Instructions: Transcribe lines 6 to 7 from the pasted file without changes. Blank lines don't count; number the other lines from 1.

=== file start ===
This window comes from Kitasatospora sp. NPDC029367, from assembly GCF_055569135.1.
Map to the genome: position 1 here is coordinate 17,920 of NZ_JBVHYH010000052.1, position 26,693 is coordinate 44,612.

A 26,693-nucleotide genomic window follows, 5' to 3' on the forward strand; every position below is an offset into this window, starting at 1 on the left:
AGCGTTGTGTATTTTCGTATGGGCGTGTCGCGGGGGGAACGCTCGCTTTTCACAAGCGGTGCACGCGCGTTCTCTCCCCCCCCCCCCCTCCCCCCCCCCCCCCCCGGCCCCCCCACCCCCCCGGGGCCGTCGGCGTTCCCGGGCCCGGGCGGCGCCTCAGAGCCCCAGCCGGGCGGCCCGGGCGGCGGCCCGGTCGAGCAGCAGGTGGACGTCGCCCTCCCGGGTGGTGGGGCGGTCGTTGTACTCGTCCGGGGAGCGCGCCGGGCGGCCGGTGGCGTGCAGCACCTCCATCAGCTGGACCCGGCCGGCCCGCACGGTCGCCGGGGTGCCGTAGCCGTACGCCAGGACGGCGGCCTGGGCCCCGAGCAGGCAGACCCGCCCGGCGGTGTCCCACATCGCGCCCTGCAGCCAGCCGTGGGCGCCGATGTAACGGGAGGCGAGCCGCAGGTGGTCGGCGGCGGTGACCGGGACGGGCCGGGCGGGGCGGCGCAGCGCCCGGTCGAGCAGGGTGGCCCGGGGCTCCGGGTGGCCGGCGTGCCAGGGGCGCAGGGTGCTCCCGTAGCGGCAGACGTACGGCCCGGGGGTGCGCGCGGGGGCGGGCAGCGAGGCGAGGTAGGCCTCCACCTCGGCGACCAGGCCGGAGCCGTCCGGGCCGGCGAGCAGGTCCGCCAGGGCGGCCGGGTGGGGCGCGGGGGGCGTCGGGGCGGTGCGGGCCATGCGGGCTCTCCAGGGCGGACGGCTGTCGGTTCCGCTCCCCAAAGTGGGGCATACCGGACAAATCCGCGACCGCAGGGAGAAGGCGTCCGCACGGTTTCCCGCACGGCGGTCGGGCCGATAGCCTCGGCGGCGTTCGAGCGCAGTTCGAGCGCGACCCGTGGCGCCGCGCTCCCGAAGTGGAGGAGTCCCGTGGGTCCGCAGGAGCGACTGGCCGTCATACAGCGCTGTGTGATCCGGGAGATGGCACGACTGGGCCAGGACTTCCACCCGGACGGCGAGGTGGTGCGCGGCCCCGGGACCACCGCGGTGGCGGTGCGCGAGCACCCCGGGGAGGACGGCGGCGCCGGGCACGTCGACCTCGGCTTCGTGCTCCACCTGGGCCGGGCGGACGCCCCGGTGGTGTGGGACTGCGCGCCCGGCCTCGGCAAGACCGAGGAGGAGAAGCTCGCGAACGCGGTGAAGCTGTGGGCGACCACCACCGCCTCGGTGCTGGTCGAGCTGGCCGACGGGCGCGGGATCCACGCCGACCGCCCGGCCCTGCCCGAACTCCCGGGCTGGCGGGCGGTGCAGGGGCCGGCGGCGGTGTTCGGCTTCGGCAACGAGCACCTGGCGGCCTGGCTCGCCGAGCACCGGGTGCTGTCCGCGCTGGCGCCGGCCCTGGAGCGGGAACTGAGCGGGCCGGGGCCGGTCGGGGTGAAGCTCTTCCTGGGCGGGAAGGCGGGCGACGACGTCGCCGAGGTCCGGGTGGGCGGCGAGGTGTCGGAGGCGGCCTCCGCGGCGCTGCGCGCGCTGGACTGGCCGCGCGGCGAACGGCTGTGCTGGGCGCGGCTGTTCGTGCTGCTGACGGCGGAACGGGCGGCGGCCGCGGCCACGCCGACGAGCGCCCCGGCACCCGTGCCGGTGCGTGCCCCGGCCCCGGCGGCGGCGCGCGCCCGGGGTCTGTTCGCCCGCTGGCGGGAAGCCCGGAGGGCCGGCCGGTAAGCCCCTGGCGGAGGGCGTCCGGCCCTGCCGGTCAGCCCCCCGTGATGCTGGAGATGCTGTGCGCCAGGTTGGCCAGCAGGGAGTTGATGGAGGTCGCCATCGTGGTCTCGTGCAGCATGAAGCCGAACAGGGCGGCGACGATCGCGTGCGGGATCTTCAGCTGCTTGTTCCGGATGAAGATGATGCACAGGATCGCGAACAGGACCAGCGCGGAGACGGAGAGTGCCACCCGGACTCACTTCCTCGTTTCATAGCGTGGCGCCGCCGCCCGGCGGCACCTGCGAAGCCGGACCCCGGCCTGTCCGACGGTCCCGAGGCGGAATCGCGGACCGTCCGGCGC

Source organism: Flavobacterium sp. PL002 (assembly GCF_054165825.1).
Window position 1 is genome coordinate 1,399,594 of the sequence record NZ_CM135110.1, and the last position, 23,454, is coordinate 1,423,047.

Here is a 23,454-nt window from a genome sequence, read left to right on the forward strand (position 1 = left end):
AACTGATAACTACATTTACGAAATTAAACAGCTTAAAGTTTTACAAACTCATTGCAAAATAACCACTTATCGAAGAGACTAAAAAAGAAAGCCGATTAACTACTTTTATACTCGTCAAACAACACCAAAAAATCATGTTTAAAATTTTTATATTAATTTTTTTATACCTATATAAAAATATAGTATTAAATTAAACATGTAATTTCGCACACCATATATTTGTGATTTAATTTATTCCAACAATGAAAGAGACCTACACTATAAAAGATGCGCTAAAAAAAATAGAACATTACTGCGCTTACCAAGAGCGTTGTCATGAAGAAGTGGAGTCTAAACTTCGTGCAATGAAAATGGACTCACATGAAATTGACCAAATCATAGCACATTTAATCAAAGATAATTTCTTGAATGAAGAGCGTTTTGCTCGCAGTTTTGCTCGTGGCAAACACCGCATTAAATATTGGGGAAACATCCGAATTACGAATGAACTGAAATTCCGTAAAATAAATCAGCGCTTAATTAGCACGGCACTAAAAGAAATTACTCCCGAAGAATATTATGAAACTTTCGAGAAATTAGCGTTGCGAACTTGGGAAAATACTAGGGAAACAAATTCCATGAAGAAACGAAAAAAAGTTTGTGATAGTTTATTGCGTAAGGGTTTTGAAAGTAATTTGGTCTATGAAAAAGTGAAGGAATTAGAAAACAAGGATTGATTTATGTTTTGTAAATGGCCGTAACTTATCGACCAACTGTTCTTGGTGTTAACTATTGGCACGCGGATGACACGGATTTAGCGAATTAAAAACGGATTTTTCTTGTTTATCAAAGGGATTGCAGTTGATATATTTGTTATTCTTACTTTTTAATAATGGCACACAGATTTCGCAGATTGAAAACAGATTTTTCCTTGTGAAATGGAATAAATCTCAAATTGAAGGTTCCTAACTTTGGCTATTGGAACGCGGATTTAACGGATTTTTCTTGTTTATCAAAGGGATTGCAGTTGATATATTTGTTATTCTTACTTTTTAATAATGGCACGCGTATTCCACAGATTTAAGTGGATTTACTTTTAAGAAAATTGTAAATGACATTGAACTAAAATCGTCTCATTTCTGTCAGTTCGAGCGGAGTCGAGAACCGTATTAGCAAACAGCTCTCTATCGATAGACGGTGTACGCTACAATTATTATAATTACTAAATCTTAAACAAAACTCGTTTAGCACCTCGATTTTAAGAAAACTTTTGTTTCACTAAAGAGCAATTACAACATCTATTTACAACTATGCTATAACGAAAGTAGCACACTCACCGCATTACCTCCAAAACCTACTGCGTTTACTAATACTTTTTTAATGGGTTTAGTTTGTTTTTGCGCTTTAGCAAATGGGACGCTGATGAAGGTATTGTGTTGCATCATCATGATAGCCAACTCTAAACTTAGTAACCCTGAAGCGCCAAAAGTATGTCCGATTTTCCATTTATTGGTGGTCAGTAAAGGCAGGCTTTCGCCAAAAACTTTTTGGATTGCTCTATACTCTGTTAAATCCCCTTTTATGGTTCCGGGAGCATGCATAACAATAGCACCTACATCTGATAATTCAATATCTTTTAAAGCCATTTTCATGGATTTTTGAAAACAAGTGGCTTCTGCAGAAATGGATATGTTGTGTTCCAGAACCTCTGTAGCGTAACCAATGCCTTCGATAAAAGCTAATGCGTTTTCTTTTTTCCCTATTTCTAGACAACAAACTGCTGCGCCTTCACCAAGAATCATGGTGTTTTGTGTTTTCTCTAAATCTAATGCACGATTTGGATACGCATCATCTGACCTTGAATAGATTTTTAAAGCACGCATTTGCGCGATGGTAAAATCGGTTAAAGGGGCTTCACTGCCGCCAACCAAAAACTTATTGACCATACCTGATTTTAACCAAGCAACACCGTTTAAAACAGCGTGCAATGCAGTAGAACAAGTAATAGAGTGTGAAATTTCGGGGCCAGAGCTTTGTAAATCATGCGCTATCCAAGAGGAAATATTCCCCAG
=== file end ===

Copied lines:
Window position 1 is genome coordinate 1,399,594 of the sequence record NZ_CM135110.1, and the last position, 23,454, is coordinate 1,423,047.

Here is a 23,454-nt window from a genome sequence, read left to right on the forward strand (position 1 = left end):